Tip 4: Physical education
So how do homeschoolers handle PE? You would be surprised at the number of people who ask “Does [swimming, hiking, gymnastics, dancing] count as PE?” Of course! If your child is getting exercise, he is engaged in PE. For some families, this is easy, particularly if your kids are part of an organized sports team. It may seem like every kid in the U.S. participates in a competitive sport, but that is just not the case. Every state has its own requirements for physical education for high school. Your goal should be to make PE a regular part of your lives, not just a short-term program to meet a requirement. Try to be intentional about PE and plan out a schedule for the week so that you and your kids are doing at least 30 minutes, 3-4 days per week. You want to keep plenty of variety in your PE because kids get bored with the same thing.
Here are some great ideas for Home-style PE
Home Workout: Do an internet search for “home cardio training” and put together a list of cardio and strength training exercises you can do 2 to 3 times a week.
Walking: Going outside for a 30-minute walk is probably the easiest from of exercise.
Biking: You can send your kids outside for a bike break in the middle of the day.
Hiking: This could be a way to teach the history of our National Parks, plan vacation trips and have the family exercise together.
Tip 5: Roadschool Curriculum List
In the beginning, you may want to follow the classical model of education. As time goes on you may want to try a hybrid model of classical school and homeschooling so they can receive the benefits of the classroom setting while still discovering the relaxed atmosphere of homeschooling. The ultimate goal is to maintain the right fit for your child.
Tip 6: Ideas for Best Homeschooling Books
Doing what’s right, educationally, for your children requires a certain amount of courage, paying no attention to the critics and balanced with the value placed on the input of others who share your vision and know what they’re talking about. Some of the best selling homeschool books which can give you ideas on how to homeschool:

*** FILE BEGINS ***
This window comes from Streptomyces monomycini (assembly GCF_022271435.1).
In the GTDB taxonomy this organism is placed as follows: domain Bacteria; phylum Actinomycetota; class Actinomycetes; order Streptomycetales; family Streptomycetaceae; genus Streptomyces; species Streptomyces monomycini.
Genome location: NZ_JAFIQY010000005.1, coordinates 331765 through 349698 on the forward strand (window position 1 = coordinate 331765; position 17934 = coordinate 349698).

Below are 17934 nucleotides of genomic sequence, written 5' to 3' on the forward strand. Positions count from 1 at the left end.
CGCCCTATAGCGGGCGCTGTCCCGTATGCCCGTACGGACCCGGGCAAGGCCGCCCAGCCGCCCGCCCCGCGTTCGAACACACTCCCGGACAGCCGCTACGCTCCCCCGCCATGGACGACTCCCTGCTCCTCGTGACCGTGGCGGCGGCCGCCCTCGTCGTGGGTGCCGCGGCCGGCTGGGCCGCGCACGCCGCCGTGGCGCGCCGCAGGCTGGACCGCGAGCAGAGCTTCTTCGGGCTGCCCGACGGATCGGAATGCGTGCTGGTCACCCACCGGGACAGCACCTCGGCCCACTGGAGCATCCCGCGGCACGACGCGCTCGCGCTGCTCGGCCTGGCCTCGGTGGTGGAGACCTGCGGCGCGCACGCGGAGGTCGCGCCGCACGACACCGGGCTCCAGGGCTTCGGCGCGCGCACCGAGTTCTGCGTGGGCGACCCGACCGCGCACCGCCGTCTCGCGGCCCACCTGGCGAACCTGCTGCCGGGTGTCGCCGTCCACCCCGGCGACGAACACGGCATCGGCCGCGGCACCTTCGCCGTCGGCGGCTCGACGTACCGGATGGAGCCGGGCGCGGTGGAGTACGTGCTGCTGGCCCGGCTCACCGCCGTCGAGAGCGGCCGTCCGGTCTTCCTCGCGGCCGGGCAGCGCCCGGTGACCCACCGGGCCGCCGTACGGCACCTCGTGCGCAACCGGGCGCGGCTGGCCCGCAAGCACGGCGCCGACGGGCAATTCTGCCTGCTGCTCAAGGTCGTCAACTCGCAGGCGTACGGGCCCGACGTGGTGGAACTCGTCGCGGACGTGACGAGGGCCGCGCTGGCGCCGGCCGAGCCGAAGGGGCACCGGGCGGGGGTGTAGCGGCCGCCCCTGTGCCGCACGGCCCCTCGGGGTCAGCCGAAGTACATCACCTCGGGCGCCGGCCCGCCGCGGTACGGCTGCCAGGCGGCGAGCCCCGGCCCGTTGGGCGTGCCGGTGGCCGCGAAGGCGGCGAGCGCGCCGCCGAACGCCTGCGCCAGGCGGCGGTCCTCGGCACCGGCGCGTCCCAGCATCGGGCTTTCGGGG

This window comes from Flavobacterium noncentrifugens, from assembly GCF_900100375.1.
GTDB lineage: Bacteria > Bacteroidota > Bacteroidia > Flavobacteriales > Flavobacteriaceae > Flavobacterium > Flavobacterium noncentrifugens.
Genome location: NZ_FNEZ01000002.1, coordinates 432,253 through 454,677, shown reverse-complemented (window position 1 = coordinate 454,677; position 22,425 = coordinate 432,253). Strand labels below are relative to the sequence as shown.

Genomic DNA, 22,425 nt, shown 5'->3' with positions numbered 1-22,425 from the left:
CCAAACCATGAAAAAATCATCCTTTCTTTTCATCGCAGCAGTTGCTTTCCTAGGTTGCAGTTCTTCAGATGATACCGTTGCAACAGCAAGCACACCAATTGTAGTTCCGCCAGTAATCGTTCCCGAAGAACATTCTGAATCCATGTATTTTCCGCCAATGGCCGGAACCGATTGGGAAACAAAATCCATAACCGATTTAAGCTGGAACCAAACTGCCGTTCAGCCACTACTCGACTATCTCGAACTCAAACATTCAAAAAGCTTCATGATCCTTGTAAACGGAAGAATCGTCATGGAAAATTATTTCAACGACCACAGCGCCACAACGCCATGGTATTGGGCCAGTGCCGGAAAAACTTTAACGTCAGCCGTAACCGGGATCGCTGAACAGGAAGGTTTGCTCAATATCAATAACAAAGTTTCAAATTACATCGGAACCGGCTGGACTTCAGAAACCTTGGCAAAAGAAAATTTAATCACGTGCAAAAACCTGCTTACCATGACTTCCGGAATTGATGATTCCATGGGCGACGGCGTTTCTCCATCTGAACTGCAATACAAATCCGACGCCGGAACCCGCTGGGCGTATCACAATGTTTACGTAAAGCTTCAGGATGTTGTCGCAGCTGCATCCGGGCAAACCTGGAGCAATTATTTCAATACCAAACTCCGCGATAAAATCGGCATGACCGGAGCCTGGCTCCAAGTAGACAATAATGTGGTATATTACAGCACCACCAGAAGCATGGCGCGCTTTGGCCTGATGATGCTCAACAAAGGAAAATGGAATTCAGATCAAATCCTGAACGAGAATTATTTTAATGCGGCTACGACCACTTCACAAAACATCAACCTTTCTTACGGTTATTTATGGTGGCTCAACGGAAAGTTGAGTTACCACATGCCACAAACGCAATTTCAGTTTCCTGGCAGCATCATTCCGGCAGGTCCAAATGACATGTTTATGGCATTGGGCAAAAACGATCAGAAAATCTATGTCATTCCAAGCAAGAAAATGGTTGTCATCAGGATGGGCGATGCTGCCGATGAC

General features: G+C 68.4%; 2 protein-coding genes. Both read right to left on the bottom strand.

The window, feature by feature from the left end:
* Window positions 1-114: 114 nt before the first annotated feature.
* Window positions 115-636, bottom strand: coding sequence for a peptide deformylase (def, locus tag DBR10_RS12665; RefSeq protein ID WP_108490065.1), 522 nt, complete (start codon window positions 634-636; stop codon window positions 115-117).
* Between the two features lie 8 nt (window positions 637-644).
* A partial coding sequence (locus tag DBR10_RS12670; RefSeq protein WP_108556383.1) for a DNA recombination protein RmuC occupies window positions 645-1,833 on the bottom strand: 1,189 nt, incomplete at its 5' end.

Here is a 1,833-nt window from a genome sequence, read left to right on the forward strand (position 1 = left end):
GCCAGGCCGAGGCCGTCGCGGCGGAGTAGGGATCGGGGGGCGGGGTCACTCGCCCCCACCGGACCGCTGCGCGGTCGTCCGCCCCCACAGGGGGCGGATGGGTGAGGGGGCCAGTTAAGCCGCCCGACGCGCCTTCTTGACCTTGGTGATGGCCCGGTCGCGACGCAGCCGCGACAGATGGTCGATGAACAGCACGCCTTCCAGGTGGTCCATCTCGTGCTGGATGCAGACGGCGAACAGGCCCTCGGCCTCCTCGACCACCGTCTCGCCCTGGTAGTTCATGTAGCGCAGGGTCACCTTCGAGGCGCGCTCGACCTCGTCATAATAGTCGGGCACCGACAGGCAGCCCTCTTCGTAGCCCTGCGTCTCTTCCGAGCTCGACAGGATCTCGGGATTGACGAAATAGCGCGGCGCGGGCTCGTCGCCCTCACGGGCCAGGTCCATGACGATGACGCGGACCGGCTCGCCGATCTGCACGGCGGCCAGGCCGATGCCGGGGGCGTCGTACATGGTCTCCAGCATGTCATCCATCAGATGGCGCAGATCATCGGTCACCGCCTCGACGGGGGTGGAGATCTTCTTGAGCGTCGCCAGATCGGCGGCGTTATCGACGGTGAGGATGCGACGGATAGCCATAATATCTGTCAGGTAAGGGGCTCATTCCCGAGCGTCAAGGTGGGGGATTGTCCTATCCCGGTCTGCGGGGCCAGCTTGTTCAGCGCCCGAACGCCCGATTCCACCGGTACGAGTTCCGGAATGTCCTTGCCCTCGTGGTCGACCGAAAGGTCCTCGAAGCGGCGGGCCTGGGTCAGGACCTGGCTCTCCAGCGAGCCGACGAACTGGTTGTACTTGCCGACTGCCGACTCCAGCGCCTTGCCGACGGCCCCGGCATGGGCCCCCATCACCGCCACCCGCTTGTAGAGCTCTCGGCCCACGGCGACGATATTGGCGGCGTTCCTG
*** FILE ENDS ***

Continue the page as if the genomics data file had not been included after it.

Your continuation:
Tip 7: Special Needs Curriculum Vendors Supporting Homeschoolers
If you have a child with a learning problem, and you feel apprehensive about teaching him at home then having help locate the best resources for your child with special needs is a priority.
The professional jargon may be confusing and intimidating if you struggle with discouragement related to your child's learning progress.The links below may answer many questions. These sources will help you gain confidence to teach your child at home.
You'll find resources and guidelines for planning an effective homeschool program and learn to understand the vocabulary and ideas needed to make good decisions for your child. You'll discover the emotional strength and learn to identify the attitudes that support effective teaching. Try some of these companies for specials needs resources:
Learning Abled Kids' Poll Data Results: This is Sandy’s Master’s Degree Project focused on homeschooling children with specific learning disabilities. You will find statistical data stemming from informal polls listed on Homeschooling Listservs.
Academic Therapy Publications: Publishers of High Noon Books which feature high-interest/low-level readers developed for students who are reading below their age level, but who prefer more age-appropriate subject matter.
Audiblox: A unique developmental program, aimed at the inculcation of basic skills, which are necessary for school entry, for sustained achievement at school, and to overcome learning disabilities.
Barton Reading & Spelling System: Step by step, we teach you the unique methods and sequence of teaching reading, spelling, and writing used by professionals in dyslexia clinics.
Bella Luna Toys: For every Doctor’s Suitcase sold, Bella Luna Toys will donate $5 to the Hydrocephalus Association.
Bry-back Manor: A place for folks who care for young children or children with special needs.
Tip 8: Science